Python & OS Support¶
pip works with CPython versions 2.6, 2.7, 3.1, 3.2, 3.3, 3.4 and also pypy.
pip works on Unix/Linux, OS X, and Windows.
Python 2.5 was supported through v1.3.1, and Python 2.4 was supported through v1.1.
Then run the following (which may require administrator access):
To enable the use of pip from the command line, ensure the Scripts subdirectory of your Python installation is available on the system PATH. (This is not done automatically.)
Install from local copies of pip and setuptools:
python get-pip.py --no-index --find-links=/local/copies
Install to the user site :
python get-pip.py --user
Install behind a proxy:
python get-pip.py --proxy="[user:passwd@]proxy.server:port"
Using Package Managers¶
On Linux, pip will generally be available for the system install of python using the system package manager, although often the latest version will be unavailable.
On Debian and Ubuntu:
sudo apt-get install python-pip
sudo yum install python-pip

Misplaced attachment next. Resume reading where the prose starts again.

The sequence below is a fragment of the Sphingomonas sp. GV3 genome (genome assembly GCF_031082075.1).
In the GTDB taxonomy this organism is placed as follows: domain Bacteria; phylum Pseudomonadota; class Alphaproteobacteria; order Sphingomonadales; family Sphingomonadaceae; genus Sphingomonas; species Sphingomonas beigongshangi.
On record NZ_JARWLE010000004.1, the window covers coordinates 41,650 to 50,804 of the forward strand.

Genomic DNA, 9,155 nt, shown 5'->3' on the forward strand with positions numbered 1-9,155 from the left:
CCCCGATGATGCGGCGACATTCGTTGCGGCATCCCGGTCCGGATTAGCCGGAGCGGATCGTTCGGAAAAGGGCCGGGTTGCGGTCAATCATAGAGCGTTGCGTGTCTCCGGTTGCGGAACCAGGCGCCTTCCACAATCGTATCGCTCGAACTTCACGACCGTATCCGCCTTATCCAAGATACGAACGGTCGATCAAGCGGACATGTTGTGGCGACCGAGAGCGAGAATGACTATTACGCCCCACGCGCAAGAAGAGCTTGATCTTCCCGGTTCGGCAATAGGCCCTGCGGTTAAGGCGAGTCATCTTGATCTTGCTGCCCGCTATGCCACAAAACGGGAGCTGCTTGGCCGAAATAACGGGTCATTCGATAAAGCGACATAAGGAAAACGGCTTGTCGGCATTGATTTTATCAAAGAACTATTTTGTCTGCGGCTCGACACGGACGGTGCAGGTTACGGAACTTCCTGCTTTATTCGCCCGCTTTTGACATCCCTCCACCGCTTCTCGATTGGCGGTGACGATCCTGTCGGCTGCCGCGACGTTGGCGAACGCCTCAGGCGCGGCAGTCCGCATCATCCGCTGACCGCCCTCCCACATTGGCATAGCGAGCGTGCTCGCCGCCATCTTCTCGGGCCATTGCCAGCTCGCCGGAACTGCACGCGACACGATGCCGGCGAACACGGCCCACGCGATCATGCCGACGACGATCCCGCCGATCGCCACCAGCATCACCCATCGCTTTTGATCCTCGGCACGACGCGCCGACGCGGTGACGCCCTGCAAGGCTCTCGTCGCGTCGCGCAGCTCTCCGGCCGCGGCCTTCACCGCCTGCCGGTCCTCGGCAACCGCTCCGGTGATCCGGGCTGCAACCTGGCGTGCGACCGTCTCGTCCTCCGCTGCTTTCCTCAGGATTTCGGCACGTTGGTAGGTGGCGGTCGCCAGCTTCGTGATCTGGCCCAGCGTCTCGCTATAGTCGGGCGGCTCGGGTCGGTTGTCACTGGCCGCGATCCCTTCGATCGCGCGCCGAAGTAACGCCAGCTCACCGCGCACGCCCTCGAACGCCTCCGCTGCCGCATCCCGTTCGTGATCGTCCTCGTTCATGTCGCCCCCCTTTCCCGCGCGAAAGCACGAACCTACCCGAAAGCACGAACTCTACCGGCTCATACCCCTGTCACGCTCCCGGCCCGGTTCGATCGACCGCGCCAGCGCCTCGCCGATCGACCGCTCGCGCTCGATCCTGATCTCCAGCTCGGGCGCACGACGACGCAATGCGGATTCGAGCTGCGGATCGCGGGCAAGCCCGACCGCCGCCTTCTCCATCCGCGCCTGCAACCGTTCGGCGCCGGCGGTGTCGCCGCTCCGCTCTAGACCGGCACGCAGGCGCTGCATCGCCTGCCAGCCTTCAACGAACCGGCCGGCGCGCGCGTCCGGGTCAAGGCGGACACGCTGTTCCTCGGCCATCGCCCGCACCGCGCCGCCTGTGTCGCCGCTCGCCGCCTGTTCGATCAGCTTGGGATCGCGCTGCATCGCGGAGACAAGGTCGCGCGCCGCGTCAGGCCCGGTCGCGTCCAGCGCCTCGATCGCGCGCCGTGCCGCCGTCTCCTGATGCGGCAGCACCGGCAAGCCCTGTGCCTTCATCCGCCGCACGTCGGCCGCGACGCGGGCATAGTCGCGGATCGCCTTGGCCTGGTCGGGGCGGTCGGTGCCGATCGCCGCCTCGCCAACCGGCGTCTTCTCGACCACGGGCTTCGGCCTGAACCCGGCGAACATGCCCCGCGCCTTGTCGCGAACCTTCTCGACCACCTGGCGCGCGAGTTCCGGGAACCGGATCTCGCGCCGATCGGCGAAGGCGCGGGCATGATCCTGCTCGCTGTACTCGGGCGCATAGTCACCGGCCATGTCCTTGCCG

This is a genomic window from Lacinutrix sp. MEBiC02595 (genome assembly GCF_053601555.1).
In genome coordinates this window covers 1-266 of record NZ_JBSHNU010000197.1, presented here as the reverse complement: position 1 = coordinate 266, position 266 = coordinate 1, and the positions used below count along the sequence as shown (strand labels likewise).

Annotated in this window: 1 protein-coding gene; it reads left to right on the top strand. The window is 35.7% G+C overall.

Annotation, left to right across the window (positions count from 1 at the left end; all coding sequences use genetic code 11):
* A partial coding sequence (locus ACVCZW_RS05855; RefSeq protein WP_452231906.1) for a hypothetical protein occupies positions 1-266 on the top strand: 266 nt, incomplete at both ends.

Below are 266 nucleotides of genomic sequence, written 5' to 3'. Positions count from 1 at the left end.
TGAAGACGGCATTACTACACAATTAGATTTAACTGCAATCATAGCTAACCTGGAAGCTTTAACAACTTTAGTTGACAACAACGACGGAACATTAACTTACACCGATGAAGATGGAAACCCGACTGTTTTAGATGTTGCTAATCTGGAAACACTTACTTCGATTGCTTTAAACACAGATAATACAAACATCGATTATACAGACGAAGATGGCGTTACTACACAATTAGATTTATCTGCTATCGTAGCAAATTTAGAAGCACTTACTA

|||“Secure” in this context means using a modern browser or a tool like curl that verifies SSL certificates when downloading from https URLs.|
|||Beginning with pip v1.5.1, get-pip.py stopped requiring setuptools to be installed first.|
|||Although using pip install --upgrade setuptools to upgrade from distribute to setuptools works in isolation, it’s possible to get “ImportError: No module named setuptools” when using pip<1.4 to upgrade a package that depends on setuptools or distribute. See here for details.|
|||The pip developers are considering making --user the default for all installs, including get-pip.py installs of pip, but at this time, --user installs for pip itself, should not be considered to be fully tested or endorsed. For discussion, see Issue 1668.|